The key to being better at anything is consistency. Whether you’re choosing a New Year resolution or having a quarter-life-crisis in June, identify a few simple things that you can develop into habits and build skills that will help you overcome career-changing and challenging situations.

1. Become a better writer

Writing is a simple way to improve communication overall. Committing to becoming a better writer will strengthen your communication skill and it will last forever. Start a blog to share your ideas with the world. I suggest WordPress or Tumblr to build a base with. Both are well known and easy to use.

Writing a journal is an alternative, low-pressure way to regularly write without the pressure of making your thoughts and writing available for public consumption. I recommend (and personally use) Day One, a digital private journal. It has a mac app for my computer and an iPhone app for jotting down quick thoughts on the go.

Make it measurable: Aim for at least 1 post a week.

2. Volunteer for something new

Volunteering gives you an opportunity to polish your skills while helping others. There is no better way to learn and grow than when you’re work is helping others. Choose an activity where you’ll get to meet new people with similar goals. Bonus: it strengthens your network.

Make it measurable: Sign up for 1 volunteer activity this year.

3. Pitch a new project to your boss

Suggest an improvement to a process or a new way to help the company you work for. It will give you an opportunity to develop a pitch, deliver it via report or presentation (polishing writing, and/or presenting!) and earn you some respect from leadership. It will probably add a little more work to what is already expected of you but it’s worth it.

Make it measurable: Choose one project in 2014.

4. Read more

It will help you be a better speaker and a better writer – we’ve already talked about that. Plus, by rotating novels and professional literature, you’ll learn while having fun too. Here are some suggestions for some recommended reading. Amazon has a bestseller list that’s worth choosing from regardless!

Make it measurable: Pick something you consider manageable. I’d recommend choosing 6 books in 2014 and switch between novels and professional books. Or if you prefer short form reading, perhaps subscribe to Fast Company and commit to reading each edition or download Zite and commit to reading daily.

5. Relax a little

Every day, the demand for our time will increase and become more valuable, making breaks a priceless opportunity. Don’t let that get out of hand and commit to managing stress by starting today. Taking 10 minutes out of your day to meditate or be alone will improve your overall well-being and give you the chance to recover from stress and other pressures put on you. Find 10 minutes to close your eyes and breathe, whether it’s in the parking lot every morning when you arrive to work or when you finish lunch. If the peace and silence is too much for your busy and active-prone style, walk around your work for a few minutes before or after a bathroom break. Take time for yourself for 10-minute intervals, 1-2 times per day for yourself.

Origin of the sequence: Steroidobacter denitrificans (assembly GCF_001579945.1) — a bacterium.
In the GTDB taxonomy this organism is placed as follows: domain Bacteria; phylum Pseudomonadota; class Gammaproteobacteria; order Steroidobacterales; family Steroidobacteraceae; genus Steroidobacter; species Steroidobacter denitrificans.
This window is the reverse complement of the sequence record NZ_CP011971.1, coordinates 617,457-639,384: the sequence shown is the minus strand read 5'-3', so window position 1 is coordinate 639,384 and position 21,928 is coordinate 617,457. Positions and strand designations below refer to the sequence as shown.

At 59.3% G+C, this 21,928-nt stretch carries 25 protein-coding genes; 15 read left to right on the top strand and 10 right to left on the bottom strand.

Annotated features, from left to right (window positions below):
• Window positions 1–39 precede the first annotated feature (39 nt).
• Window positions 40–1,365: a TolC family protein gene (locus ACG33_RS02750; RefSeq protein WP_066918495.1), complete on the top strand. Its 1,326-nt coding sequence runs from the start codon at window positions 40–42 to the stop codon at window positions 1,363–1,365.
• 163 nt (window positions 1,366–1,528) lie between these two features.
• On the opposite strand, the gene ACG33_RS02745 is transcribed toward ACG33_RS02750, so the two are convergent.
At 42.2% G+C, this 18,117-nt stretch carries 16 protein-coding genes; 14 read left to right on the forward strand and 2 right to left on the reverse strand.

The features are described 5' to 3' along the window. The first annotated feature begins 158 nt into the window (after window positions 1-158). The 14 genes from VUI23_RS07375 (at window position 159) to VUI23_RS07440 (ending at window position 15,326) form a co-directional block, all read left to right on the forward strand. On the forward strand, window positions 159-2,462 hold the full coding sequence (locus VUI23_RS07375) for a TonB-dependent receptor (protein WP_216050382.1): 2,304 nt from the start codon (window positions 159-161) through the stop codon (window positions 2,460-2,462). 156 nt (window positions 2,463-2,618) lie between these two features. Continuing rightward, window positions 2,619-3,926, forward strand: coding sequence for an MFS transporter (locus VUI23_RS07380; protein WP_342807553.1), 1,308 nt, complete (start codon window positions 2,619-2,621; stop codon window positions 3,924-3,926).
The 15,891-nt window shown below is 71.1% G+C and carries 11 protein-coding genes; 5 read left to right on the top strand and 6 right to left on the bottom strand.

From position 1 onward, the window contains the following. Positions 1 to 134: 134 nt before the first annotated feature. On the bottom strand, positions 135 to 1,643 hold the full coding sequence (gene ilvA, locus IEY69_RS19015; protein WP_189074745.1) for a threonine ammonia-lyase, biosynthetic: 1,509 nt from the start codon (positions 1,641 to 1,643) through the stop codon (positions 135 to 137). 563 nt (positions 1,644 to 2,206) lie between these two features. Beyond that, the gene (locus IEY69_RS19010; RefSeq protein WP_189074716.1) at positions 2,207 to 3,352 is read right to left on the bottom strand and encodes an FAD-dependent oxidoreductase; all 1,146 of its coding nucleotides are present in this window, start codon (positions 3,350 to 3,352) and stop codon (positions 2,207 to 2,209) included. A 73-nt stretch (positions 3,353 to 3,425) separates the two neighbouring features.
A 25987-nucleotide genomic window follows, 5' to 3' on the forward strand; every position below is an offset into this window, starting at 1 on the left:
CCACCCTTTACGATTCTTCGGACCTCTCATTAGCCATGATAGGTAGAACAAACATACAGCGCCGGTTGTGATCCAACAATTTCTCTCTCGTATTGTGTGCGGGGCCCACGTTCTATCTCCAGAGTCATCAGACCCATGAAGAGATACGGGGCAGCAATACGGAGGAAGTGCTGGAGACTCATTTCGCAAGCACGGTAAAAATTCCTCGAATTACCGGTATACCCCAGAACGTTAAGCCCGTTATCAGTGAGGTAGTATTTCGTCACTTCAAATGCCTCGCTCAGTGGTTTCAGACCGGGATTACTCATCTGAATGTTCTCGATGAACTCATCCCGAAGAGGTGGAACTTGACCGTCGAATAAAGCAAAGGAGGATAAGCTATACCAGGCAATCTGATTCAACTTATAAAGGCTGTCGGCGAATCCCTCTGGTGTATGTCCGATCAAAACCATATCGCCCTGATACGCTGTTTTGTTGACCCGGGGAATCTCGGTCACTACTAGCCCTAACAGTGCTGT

Make it measurable: Build it into your day – Schedule it ahead of time and make it daily.

6. Find a mentor

A mentor is someone you can lean on for advice and can guide you based on experience. Don’t feel uncomfortable about asking for someone’s time because more than likely, they’d like to help. At the same token, if you have a mentor already and don’t feel as if you need another, decide to mentor someone else. Teaching is the best learning.

Make it measurable: Find a mentor, or seek out someone to mentor this year.

7. Subscribe to a podcast

Or five. It doesn’t matter. Find a news radio that you enjoy and keep up with the world while multitasking. Maybe it’s during your daily walk or on the way to work. It’s a different way to consume news and it will likely diversify what you know and learn a little more this year.

Make it measurable: Listen to the news round up on Stitcher at least once a week.

8. Invest your earnings

If you haven’t started investing your money, now is the time. I’m no financial planner and won’t pretend to be but I urge you to meet with a financial planner and ask about long-term investments like Roth IRA accounts, the 401K your company may offer, and how to pay off your debt if you have it.

Make it measurable: Meet with the adviser and set up your long-term saving and investment accounts. Find the appropriate amount of money of your earnings to invest or save. Many recommend 10% or more. You can find a list of qualified financial planners on the Chamber’s website.

9. Be humble

Oh how arbitrary you say? Humility is the quality of being modest or respectful. It’s also one of the top recommendations of Warren Buffet to young professionals. Recognize what you don’t know and what you can learn from others. Yes, this will be a hard one to measure but we will.